October 17, 2020

We Can’t Afford to keep Pretending we’re Smarter than the Living World.


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It is said that cartographers call the blank spaces on a map “sleeping beauties.”

Fair maidens lying along the land, their virginity just waiting to be captured and plundered. I am reminded of how we are all trained to think in this way—nature as something to be taken and used productively by humans. Heated, beaten, treated into a shape of domesticity.

We can’t seem to help ourselves in our inoculation of separateness. This compartmentalizing shows up in every aspect of our current worldview. Our dominator’s training shows up even in seemingly helpful definitions and descriptions of us being “earthkeepers” implementing “sustainable practices.” But presuming that we are keepers of the earth automatically places us above all other living things. In our god-like position, we are still believing we are in charge of something.

Most of us were not raised in a family or culture that placed our feet deep in the intelligent matrix of the cool, moist earth. We were not taught to weave prayers of interconnectedness in every blanket, every basket, every interaction, every song, every prayer. We were not brought up to see ourselves as nature walking and working in human form. This is not our parents’ fault or their parents’ fault. They were also never taught. They also had deaf ears to their earth-honoring ancestors—those who might remind us that we are the howl of prayers uttered long ago.

There is so much we still don’t see. We see the fingers but not the spaces between them. We see the fruit without the air, sun, frost, soil organisms, bees, thunderstorms that have all made it what it is. Life creates the conditions for life. We don’t seem to be able to do the same.

Regenerative means to re-create itself. But are we supporting a world where that is still possible? The thing is that there are answers to our questions everywhere, we just need to change the lens through which we see the world. We do not have a lack of information, we have a lack of integration. Organisms out there have already solved all of our human problems. After 3.8 billion years, the natural world has solved the puzzles, healed the diseases, and is quite well-adapted in its genius. It is a great leap we must make, a complete rediscovery of what it means to be human.

We must learn to finally listen to our limits. Dissolve our norms. Squirm around in discomfort with the change and uncertainty. It is no longer enough to just keep ourselves going as we have. Living systems grow their tendrils into everything, regenerative systems keep rebirthing themselves, whole systems are endlessly diverse and layered as the forest floor.

Our ecological selves want to rise now, for we each have a unique ecological role, just as important as any role we carry in our society. Your very specific way of belonging in the biosphere is just as unique as the role of a microbe, a mushroom, a mountain lion, or any other being.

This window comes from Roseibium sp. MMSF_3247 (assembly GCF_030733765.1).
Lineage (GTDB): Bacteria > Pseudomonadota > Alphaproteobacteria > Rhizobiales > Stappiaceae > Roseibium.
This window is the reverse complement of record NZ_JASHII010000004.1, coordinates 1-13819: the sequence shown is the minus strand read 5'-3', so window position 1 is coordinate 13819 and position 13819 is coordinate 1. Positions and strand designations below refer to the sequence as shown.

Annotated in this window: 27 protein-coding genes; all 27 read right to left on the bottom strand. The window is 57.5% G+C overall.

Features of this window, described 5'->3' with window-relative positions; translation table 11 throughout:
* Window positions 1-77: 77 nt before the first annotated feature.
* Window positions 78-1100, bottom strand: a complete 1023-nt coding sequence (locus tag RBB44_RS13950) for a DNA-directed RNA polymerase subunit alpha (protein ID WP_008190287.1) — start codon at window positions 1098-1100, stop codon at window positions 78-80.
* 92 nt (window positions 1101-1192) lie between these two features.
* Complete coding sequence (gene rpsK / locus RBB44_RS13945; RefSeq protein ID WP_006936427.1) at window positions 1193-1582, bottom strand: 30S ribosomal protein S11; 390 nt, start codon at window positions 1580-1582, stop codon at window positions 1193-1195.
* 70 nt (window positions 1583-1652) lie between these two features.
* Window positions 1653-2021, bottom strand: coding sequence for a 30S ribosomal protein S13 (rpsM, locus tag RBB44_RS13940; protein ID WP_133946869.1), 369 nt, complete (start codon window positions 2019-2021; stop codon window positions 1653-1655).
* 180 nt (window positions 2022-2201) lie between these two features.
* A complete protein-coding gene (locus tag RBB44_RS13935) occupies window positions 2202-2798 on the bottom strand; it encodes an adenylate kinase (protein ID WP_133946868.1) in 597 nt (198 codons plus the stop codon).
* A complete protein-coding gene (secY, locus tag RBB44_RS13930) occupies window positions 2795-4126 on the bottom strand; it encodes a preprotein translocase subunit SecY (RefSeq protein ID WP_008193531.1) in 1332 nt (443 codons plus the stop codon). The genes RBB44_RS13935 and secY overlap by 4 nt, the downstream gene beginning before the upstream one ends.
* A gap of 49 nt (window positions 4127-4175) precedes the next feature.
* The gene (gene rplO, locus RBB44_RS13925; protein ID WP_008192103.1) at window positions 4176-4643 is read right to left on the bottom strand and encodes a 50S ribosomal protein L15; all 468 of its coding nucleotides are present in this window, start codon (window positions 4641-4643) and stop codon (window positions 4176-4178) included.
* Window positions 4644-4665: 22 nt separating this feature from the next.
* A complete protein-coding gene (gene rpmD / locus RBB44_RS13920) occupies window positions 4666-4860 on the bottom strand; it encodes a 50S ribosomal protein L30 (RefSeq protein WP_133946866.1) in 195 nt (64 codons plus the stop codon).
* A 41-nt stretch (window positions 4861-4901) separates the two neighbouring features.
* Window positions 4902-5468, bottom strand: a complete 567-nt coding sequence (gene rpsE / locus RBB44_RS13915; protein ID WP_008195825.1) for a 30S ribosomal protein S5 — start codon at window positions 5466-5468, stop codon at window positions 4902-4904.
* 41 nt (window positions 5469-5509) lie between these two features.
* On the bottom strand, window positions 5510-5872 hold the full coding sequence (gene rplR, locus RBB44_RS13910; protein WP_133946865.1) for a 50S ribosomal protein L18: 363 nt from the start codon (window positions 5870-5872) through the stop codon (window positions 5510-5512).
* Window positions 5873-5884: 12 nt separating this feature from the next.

Spending time in nature, quietly and respectfully, reveals our particular place in the more-than-human world. Every niche of the world is filled by a life-form that perfectly fits, being born for that very function. In this way, there are always forms and forces in wild nature that reflect the source of us, the very truth that lives at our core.

In the arising of my ecological self, I feel the lines around my eyes are parched river valleys ready to fill with tear-rain,

my inner ears are creeping snail shells, my teeth are collected cowrie shells,

my spine a stretching redwood, my blood the ink of an escaping squid,

my heart’s ventricles the beating flippers of a blue whale, my eyelashes the dancing of many daddy-long-legs,

my callouses an armadillos shell, my uterus the comfort of a kangaroo’s pouch,

my ankles the barnacles on a seaweed-covered rock, and the keratin of my nails the overlapping pattern of a gecko’s toes.

My pupils are the meeting of sperm and egg.

The cosmos is full of these ever-repeating patterns, vibrations of circle, flow, wave, and spiral that resonated forth with the very biggest of bangs. It is not by mere chance that patterns of vein networks echo again and again in the hierarchy of leaves, the human nervous system, the lungs of my asthmatic grandmother, the winding arms of the Columbia River, the frost-like fingers of mineral dendrites, and the vast mycorrhizal underworld.

Patterns of spiral swirl in the ammonite fossil in my son’s rock collection, the mathematically precise romanesco cauliflower before it is split by my knife, the fuzzy fiddleheads emerging from their spring nurseries, the baby whirlpool within my bathtub drain, and the hurricane descending on my mother’s house in Charleston.

We can’t afford to keep pretending to be smarter than the living world, smarter than the design of these whole systems. These patterns are intuitive, purposeful, and endlessly repeating. They make up the very shape and movement of our own flesh, our lungs, our hearts, our brains.

There is no more denying this powerful, unifying intermeshing, and our place within it. Let us come to understand our belonging. We no longer need to believe in our aloneness. We have already paid a dear price for the story of exalted separateness we carry.

Let our connections touch us deeply as we finally feel emotionally invested and ready for radical change within the dark reaches of our individual lives. The essence of our human souls cannot be separated from the wildness of the natural world.


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